Performing around the country, Utomi has gained a firsthand perspective on what has made Hamilton a phenomenon for audiences. “As I learned the show from a lot of different angles, originally, I just kept being blown away by how brilliant it all was. The writing, the orchestrations, the direction. You can watch this show 50 times and learn something new every single time you watch it, depending on what you watch, depending on where you watch at any given moment.

“I remember I was two, three months in and I was watching the opening number, and I was like, ‘Oh my God, I’ve never seen that before!’ How had I never seen that before? I’ve watched this every night for three months and I’ve never seen that!”

Utomi cited his fellow cast members for their tireless efforts to make the show a memorable experience for every audience, no matter how many times they themselves have performed their roles.

“There’s such a commitment to doing the show excellently every night, and in a new and fresh and exciting way. There’s just such a commitment to that. So it never really gets old for us, or boring for us, because every night it feels new. It feels like the first time we’re telling the story, you know?”

Take a Break

That commitment extends to Utomi himself. He spends most of his time on the road relaxing, trying to save his energy for performance. He’ll go out and take in the community now and then, but for the most part he is committed to giving his all once the stage lights go up.

“I want to be able to give the best show I can every night. I never want an audience member to feel like, ‘Oh, that Hamilton felt tired,’” Utomi said. “So my days are normally pretty chill. I wake up, I’ll kinda just hang out, watch some TV, play some video games, eat some breakfast or lunch, you know? I definitely will get a workout in.”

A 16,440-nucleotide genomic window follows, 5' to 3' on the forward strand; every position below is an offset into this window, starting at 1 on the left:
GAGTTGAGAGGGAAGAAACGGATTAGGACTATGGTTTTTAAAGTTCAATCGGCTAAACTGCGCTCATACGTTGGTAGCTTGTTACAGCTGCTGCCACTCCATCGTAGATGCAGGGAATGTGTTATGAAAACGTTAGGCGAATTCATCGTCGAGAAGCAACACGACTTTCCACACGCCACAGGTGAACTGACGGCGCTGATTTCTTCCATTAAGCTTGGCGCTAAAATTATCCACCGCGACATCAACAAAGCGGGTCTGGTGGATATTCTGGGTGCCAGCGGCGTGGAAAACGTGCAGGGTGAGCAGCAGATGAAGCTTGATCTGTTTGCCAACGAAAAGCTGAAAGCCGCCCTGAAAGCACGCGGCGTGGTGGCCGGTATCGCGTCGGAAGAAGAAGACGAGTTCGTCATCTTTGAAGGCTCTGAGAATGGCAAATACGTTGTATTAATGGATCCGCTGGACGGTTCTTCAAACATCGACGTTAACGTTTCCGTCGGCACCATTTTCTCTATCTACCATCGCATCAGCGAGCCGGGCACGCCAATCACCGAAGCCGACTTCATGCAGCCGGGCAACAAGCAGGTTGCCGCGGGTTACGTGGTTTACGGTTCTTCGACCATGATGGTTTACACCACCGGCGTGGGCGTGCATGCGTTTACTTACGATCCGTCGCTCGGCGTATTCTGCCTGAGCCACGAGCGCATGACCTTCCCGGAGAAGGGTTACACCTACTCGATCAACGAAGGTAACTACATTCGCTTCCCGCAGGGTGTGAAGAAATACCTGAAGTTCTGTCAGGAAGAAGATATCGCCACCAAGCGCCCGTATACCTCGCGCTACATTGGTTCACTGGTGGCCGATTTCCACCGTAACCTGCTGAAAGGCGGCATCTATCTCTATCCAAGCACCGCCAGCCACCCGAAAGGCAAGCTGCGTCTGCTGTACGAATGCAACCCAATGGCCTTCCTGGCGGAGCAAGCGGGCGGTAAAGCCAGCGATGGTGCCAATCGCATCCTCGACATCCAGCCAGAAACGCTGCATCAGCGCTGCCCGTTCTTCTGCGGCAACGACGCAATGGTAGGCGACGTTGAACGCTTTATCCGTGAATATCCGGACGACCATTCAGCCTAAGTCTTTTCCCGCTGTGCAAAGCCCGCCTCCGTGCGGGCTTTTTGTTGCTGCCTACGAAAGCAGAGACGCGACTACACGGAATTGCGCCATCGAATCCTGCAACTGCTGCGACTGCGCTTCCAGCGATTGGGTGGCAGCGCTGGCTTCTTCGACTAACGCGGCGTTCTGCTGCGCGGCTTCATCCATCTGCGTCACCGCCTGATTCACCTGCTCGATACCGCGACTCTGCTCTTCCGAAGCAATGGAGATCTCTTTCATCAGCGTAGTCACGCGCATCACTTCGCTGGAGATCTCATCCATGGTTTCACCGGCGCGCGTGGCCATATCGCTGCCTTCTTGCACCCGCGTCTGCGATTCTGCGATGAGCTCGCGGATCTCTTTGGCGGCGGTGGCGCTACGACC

Who Lives, Who Dies, Who Tells Your Story

Given the long delays thanks to COVID, Utomi said he hopes Toledo audiences find everything they want in his company’s production of the beloved musical.

“Our show deals with a lot and goes through a lot. Sometimes people need a cathartic release, sometimes people need to come and sing along to some songs, sometimes people need to check out from their lives, or whatever the case may be. So I hope that they get a good story.

“I always hear people going, ‘How is it doing the role that Lin did?’ And I’m like, it’s great! I love the role. Me and Lin do it very differently. So I hope people come with an open mind to our version of the show, and I think they’ll enjoy it.”

Above all, though, Utomi hopes to pass along a love of not just this show, but musical theater as a whole— just as it was passed to him in 2010.

“A lot of the time, I tear up at curtain call, because I know there is somebody as young as I was seeing In the Heights sitting in the audience watching us do it. And for me, I will try to inspire others like I was inspired at that age. I hope that there’s a young college student sitting in the audience, staring up at our cast and being like, ‘Wow! I want to do what they do.’ Because I was there, not too long ago.”


August 23-September 4
Stranahan Theater and Great Hall
4645 Heatherdowns Blvd.